(R. Kramer) In addition to feral cats, these animals are the ones most frequently infected with rabies. There is no way to assess the probability of an animal carrying rabies or whether a specific animal is infected without laboratory testing of the animal tissues. In the event of contact (bite, scratch, or prolonged exposure) with any of these animals, the individual should seek medical attention. It is ideal if the suspect animal can be captured, without further exposure, and taken to an animal shelter for rabies evaluation. Keep in mind that exposure to rabies can be fatal if not properly treated.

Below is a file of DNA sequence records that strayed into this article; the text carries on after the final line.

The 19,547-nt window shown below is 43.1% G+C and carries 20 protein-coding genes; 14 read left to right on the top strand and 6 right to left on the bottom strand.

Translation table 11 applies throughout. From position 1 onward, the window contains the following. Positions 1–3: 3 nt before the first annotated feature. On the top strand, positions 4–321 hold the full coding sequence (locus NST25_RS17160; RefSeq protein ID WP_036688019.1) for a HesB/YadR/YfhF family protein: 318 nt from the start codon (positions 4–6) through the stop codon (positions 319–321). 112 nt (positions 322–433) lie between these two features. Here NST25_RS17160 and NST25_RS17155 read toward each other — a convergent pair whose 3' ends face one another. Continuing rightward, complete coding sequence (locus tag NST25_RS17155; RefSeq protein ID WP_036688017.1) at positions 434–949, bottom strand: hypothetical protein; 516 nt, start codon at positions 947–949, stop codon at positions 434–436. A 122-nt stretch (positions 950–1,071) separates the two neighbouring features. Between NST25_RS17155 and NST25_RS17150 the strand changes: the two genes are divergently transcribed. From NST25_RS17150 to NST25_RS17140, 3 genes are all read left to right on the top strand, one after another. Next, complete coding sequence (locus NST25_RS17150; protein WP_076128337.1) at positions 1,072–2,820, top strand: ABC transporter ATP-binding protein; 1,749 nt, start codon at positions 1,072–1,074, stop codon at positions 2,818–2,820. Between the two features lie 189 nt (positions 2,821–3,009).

(S. Smallidge) Raccoons, skunks, and bats are all known carriers of rabies and have all been responsible for transmission of rabies to humans and pets. The probability of any one of these species having rabies in your area is dependent on the presence and prevalence of rabies in the local wildlife population. The best approach is to treat all of these animals as potentially infected with rabies or other diseases. If someone encounters or is bitten by one of these animals, local medical personnel (school nurse, doctor, etc.) should be contacted.
We welcome your participation in our upcoming webinars and ask you to encourage your peers to attend. These presentations are geared specifically to school and school district facility managers, buildings and grounds managers and staff, childcare facility managers, and school IPM practitioners. School nurses, school administrators, health officials, and pest management professionals are welcome to attend.